The Price of Education - the sad end of Kwadwo Njorfuni
12/28/2012 10:00:04 AM -
Education is a fundamental human right, and according to the 1992 Constitution of Ghana, every child of school going age is entitled to free and accessible basic education. But that is not the case for children in rural areas in Ghana.
Apart from mass failures recorded due to inadequate and sometimes lack of teachers and learning materials, some rural children have to pay the ultimate price in order to have education.
In the following report, Manasseh Azure Awuni takes us through the life of one of such children, eleven year old Kwadwo Njorfuni in Banda in the Krachi Nchumuru District of the Volta Region.
On a cold Wednesday Morning in March 2012, nurses at the Kete-Krachi Government Hospital were frantically working on Kwadwo Njorfuni, to embark on a Journey of over six hundred kilometers to the Korle-Korle Bu Teaching Hospital in Accra.
It was at that hospital that little Kwadwo underwent a spinal surgery in 2008 when a classroom building collapsed on him and other pupils. Kwadwo was expected to return to Korle-Bu for a medical review, but his father says he did not have money and all attempts to get help failed.
Kwadwo has since been paralyzed and ridden with bedsores. The cost of that journey and treatment was borne by some individuals in Accra who decided to step in after my first story on Kwadwo was aired.
Time is of essence, but after nearly four years, Kwadwo's father is hopeful.
That hope was however dashed at the Korle-Bu Teaching Hospital. Dr George Wepeba, a consultant neurosurgeon at the KBTH, who had to confirm the couple's fears after close to 30-minutes of physical examination, scrutiny of past medical records and examining a stack of X-ray films which Kwadwo's father brought with him to the Hospital.
Kwadwo would never be able to walk for the rest of his life, Dr Wepeba told his father. He had lost the ability pass urine so a urinary catheter would forever be connected to his penis, else he would always wet himself anytime there was the urge to empty his bladder. He had lost the ability control his bowels and would forever wear diapers in order to soak the involuntary discharge of faecal waste. Kwadwo had also lost his manhood.
None of the children at Nandikrom Primary School in Banda has ever seen a computer. But they are determined against the tides of deprivation to excel in their ICT lesson. Learning without the needed teaching and learning equipment is a difficult task. But the absence of a computer is not the immediate headache of the staff and students of Nandikrom Primary School.
They are studying in a death trap. There are cracks all over the visibly weak walls, putting the lives of the two hundred children of the school in danger.
The story is not different at the Banda Roman Catholic Junior High School. A few meters away from this school is the Banda DA Junior High School. This is best school in the Krachi West District according to the 2010 BECE ranking. But infrastructure of the school is in a deplorable state.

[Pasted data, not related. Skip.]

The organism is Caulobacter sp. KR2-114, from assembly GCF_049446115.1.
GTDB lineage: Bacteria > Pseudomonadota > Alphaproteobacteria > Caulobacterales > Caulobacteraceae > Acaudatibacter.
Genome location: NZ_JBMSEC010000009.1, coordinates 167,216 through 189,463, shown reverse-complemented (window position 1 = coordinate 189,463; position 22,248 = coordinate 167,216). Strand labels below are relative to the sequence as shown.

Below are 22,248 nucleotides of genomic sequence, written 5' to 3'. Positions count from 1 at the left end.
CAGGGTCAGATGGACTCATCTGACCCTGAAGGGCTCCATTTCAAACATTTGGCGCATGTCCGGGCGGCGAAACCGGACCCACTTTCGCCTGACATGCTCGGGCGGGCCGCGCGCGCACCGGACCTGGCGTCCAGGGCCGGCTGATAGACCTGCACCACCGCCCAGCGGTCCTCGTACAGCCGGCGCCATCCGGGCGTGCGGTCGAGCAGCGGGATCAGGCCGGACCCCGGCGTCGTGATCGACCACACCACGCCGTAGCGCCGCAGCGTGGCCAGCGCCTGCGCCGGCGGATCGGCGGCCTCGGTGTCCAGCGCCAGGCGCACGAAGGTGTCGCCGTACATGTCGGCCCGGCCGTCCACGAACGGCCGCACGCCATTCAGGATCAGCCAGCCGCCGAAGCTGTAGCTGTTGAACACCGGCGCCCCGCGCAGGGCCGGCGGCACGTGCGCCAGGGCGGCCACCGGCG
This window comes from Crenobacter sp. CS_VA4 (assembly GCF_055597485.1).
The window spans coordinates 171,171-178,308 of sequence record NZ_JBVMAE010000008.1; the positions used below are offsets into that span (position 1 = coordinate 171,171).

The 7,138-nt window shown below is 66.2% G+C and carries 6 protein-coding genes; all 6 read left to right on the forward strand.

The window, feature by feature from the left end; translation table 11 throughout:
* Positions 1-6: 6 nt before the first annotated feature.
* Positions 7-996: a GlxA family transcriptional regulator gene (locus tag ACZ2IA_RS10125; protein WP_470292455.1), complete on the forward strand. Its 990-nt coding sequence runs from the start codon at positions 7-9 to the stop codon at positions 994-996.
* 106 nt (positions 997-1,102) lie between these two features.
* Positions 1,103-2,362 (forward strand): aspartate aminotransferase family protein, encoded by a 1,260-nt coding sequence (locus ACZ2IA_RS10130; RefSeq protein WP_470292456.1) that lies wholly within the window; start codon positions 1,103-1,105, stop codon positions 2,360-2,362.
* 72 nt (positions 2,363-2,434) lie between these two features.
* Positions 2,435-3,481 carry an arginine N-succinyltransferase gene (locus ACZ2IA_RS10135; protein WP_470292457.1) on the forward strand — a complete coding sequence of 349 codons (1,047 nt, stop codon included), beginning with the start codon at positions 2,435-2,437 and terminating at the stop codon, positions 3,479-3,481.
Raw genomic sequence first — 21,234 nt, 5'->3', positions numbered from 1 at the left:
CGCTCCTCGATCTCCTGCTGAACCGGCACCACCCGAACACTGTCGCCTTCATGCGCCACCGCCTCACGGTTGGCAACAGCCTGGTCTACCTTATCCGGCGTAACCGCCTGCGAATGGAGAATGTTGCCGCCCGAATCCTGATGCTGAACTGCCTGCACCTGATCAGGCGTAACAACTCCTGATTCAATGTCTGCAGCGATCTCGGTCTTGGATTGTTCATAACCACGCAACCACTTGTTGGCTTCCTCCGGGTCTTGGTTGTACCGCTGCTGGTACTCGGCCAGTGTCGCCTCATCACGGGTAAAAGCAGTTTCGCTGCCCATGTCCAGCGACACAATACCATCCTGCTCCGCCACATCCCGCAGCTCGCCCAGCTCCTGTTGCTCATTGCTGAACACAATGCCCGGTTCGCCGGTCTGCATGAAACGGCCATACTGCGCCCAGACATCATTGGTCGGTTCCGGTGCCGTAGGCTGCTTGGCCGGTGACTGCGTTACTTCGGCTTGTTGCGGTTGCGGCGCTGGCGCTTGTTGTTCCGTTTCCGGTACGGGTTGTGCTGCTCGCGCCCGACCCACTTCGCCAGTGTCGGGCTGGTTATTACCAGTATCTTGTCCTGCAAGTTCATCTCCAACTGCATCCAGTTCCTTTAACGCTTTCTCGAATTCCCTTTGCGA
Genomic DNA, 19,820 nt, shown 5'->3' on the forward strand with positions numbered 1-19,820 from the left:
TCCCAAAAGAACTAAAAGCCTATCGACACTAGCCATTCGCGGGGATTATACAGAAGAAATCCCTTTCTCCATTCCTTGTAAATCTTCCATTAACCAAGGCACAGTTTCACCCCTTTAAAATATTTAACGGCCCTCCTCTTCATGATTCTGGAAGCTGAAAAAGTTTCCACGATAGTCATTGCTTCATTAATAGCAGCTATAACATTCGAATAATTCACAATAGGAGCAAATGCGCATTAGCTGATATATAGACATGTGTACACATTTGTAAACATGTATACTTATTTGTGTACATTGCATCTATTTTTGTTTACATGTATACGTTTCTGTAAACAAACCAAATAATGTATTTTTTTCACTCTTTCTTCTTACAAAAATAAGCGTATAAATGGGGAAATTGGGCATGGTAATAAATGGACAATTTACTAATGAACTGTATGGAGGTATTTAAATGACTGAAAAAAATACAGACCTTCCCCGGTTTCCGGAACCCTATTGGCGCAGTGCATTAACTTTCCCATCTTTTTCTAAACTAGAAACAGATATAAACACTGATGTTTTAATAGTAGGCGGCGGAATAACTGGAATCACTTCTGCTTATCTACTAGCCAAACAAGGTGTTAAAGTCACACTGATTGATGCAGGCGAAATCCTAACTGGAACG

Children of the school escaped unhurt when their classroom block collapsed because they were not in class. But that was not the case for Class three pupils of the Banda English Arabic Primary School in November 2008. The falling wall killed one pupil on the spot while injuring many others. The school authorities pulled down the weak walls leaving the pavilion to house the children. But the scars of the accident are still visible on a visit to the school. Some children who were injured could not undergo the recommended surgeries, because their parents who are poor peasant farmers could not afford the cost; and they still live with various degrees of injuries.
Labi Sumaila fell into coma for almost two weeks after the accident. However the inability of her parents to pay for a recommended brain surgery has resulted in a mental problem. The Ghana Education Service did not offer the children any help as confirmed by the district director of education.
One child whose condition was still critical was Kwadwo Njorfuni. After his return from Korle-Bu early this year, he visited the Krachi Government Hospital as a result of related infections. In all of this Kwadwo never lost hope of returning to school.
But the type of songs students of Banda used to welcome Kwadwo when he left the hospital for good meant that his dreams had come to an end. All school children in Banda were asked to assemble and bid Kwadwo farewell. His distraught mother could not cry throughout the burial ceremony. His father said the family was relieved that it was all over.
According to him, Kwadwo's unbearable suffering also had a toll on the family. His death meant that he and his wife would now have time to work and cater for the rest of their children. The burial ceremony lasted about an hour, with mourners being family members, school children and GES authorities. Kwadwo was later buried at the Banda public cemetery.
This is where Godwin Ayensu who died in the same accident was buried four years ago. Kwadwo Njorfuni's life and suffering has ended but his classmates still live with theirs. The danger still lurks for students of Banda and other school children in many parts of the country where school children study in death traps.
Education was the focal point of political parties in the just-ended elections but it does not seem the danger will go away until politicians stop focusing on the next election and spare a thought for the next generation.